Spain faces the FIBA World Cup starting August 25 without one of its great stars, Ricky Rubio. The Cavaliers point guard plays his own game, his own special endgame against an invisible enemy that, thankfully, is getting less and less silenced: mental health. The Catalan stopped regardless of the moment and received the unanimous support of his entourage. He has taken two main measures to counter an enemy that can cause anyone – and not just an elite athlete – problems equal to or more serious than a broken arm or the triad, one of the worst knee injuries.
Ricky Rubio is the latest to pay attention to mental health. High performance sport is becoming a means of informing society. Other great world stars have done it before, like Simone Biles, who stopped in the middle of the Tokyo Olympics and is now back to try and compete in Paris after her recovery. Tennis player Ashleigh Barty retired from the racket when she was the undisputed number one, and others like Andres Iniesta or Michael Phelps have also been mental health ambassadors. At the level of the Valencian Community, single-seat driver Marta Garcia retired from a race that could have marked her future…as an athlete. She decided to prioritize personally, she was right, and now she leads the F1 Academy.
But what is mental health? And, most importantly, how can I tell if I may have a mental health problem? Susana de los Reyes, who leads the field of psychology at the European University, defines mental health – in simple terms – as the “state of balance” of a person with his environment: “Emotional well-being, how I react to moments of stress.” “Therefore, it directly affects, in this case, sports,” he emphasizes.
The case of Ricky Rubio is an example of how to act: “The first thing we need to do is to distinguish between stopping and not acting. Sometimes the decisions are about a preventive measure so as not to fall into a disease, but it can also be a pathology.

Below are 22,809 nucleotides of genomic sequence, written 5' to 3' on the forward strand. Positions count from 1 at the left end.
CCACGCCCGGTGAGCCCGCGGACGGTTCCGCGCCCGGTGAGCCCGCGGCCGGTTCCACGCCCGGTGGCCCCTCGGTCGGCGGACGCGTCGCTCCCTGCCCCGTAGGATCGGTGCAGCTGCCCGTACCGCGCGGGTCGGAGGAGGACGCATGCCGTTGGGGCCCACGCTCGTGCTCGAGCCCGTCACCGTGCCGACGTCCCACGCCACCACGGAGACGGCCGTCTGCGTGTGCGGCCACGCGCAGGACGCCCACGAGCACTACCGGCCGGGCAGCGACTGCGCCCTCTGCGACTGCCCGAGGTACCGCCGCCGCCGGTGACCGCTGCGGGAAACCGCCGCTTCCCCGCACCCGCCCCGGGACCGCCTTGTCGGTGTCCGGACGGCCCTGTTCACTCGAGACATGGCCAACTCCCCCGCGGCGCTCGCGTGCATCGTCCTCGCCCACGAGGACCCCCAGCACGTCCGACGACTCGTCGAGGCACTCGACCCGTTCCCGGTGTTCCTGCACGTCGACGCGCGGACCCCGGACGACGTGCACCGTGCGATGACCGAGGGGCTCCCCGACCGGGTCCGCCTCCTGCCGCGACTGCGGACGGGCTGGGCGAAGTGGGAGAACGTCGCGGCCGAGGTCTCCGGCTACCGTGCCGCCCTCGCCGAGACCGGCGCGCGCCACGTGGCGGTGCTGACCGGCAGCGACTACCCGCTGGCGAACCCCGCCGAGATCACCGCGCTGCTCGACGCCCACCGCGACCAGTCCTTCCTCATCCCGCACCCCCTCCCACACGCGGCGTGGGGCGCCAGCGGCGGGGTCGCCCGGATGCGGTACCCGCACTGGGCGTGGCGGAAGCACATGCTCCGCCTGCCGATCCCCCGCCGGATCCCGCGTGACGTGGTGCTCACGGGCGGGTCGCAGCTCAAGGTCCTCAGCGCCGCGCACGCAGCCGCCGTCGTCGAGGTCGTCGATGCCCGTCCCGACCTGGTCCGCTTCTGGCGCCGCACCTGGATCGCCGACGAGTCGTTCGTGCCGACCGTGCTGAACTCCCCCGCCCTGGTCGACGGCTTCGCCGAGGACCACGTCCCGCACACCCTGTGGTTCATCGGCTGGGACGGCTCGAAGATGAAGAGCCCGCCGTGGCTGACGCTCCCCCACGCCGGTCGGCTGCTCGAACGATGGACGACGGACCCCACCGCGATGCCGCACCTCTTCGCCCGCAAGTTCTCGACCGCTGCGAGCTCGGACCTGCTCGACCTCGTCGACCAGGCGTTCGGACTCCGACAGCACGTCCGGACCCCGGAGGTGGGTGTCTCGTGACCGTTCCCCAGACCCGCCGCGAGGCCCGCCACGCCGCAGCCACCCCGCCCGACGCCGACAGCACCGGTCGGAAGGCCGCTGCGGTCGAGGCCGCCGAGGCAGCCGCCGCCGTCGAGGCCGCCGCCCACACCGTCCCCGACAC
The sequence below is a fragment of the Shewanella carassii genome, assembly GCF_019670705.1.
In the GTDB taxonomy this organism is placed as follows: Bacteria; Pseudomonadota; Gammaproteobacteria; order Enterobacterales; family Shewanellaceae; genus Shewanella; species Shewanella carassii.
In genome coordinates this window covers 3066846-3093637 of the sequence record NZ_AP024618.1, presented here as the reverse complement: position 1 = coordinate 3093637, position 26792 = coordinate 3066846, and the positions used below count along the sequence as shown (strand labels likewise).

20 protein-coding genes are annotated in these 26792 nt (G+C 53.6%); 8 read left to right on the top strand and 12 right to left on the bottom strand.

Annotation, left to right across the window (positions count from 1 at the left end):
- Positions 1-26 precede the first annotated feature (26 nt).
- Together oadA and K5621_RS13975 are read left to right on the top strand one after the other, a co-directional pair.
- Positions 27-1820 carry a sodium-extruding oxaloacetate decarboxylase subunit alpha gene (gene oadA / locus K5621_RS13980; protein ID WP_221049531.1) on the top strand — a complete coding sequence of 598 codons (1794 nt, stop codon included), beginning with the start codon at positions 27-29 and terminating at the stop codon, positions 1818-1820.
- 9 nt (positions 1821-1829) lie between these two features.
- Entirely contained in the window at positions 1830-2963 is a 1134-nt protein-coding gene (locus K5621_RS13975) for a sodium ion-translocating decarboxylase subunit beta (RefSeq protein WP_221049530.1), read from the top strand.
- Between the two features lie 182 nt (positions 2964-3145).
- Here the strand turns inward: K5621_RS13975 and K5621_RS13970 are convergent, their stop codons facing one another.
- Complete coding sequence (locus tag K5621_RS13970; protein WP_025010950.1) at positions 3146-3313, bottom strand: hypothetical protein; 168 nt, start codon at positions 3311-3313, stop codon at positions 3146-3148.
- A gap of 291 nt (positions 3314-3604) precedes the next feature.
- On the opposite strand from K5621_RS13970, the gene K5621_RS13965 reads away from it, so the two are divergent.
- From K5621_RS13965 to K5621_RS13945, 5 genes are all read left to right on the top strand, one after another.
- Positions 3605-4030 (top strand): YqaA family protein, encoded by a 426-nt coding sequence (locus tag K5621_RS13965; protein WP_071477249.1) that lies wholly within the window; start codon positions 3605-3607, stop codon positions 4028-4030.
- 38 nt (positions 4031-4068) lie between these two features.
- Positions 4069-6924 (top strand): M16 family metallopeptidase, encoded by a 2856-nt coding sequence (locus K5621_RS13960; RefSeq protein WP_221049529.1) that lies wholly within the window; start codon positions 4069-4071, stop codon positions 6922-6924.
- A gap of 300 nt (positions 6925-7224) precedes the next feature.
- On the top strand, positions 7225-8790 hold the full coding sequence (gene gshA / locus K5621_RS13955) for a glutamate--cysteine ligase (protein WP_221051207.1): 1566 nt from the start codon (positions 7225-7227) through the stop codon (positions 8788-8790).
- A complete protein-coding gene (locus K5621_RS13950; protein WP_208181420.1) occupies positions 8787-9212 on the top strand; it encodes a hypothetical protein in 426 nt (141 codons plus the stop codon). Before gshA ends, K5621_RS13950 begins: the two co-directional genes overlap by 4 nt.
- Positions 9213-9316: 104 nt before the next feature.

Not knowing the case 100% – and she emphasizes this – Susana de los Santos tends to believe that Ricky Rubio’s decision not to play in the World Cup is for prevention, so as not to fall into illness: “Because he is a man who knows the history of his family, practices yoga, meditates and focuses every day on what he thinks makes him happy. But it also emphasizes that this athlete, like any other, goes through situations that can undermine mental health: pressure, almost pain, serious injury (in the case of Ricky Rubio, it was in the recent past) or that he can go through personal Problems..
This expert gives basic advice when identifying a mental health problem: “Every person suffers and experiences it in their own way. We must ask for help when we find that we have no illusion or desire to do something, we do not know how to regulate our emotions … when this happens to us, something happens,” points out Susana de los Reyes , specifying that the example of elite athletes in Visibility has a very positive impact both on the base and in society: “His example contributes to prevention and education.”
An expert from the European University gives four basic and general guidelines that take care of mental health. Raise awareness of this problem in a personal and competitive environment, develop certain healthy habits, talk about signs that may reveal the problem (apathy, certain thoughts, mood swings…) and build an emotional support network. Susana de los Reyes returns to Ricky Rubio’s example in this last point: “He had the support of his teammates – as the rest of the team publicly expressed – what we call an emotional quality.”
De los Reyes focuses on analysis to identify such problems. “When we intervene, we analyze a person’s family history and their social environment. We also conduct a psychological and physical examination of a person. The way we walk, the way we move, the shape of the body… can already warn us that something is wrong.”